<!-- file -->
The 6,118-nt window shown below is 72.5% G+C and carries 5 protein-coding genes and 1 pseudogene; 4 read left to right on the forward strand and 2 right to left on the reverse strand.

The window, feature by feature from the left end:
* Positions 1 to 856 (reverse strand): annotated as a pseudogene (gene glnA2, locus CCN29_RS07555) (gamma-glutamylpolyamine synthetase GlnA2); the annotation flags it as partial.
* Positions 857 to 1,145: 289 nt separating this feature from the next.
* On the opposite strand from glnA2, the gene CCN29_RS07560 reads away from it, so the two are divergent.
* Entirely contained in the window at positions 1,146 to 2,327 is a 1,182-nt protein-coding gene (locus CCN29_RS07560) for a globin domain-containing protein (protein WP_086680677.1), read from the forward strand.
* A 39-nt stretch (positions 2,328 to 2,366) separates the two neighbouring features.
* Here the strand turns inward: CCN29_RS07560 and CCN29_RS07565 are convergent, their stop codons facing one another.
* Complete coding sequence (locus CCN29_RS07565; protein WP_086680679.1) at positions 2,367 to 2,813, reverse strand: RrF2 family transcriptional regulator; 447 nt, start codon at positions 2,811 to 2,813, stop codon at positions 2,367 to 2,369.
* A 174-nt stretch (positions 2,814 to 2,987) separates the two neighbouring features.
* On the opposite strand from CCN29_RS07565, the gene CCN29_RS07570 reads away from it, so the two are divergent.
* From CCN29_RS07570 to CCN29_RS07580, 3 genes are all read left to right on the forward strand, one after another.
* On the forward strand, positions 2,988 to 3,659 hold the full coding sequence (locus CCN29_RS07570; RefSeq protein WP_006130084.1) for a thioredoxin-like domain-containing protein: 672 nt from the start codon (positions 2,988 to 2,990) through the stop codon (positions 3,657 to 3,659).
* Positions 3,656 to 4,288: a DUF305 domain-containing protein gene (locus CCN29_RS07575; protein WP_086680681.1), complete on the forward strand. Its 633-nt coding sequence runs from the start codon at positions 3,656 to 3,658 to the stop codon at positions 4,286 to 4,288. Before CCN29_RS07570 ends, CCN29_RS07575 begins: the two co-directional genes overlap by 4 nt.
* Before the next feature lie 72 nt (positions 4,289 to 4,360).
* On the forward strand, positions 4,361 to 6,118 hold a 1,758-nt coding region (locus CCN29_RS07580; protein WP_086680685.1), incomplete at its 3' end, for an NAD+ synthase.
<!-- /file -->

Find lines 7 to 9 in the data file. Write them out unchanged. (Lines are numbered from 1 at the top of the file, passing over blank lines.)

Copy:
* A 39-nt stretch (positions 2,328 to 2,366) separates the two neighbouring features.
* Here the strand turns inward: CCN29_RS07560 and CCN29_RS07565 are convergent, their stop codons facing one another.
* Complete coding sequence (locus CCN29_RS07565; protein WP_086680679.1) at positions 2,367 to 2,813, reverse strand: RrF2 family transcriptional regulator; 447 nt, start codon at positions 2,811 to 2,813, stop codon at positions 2,367 to 2,369.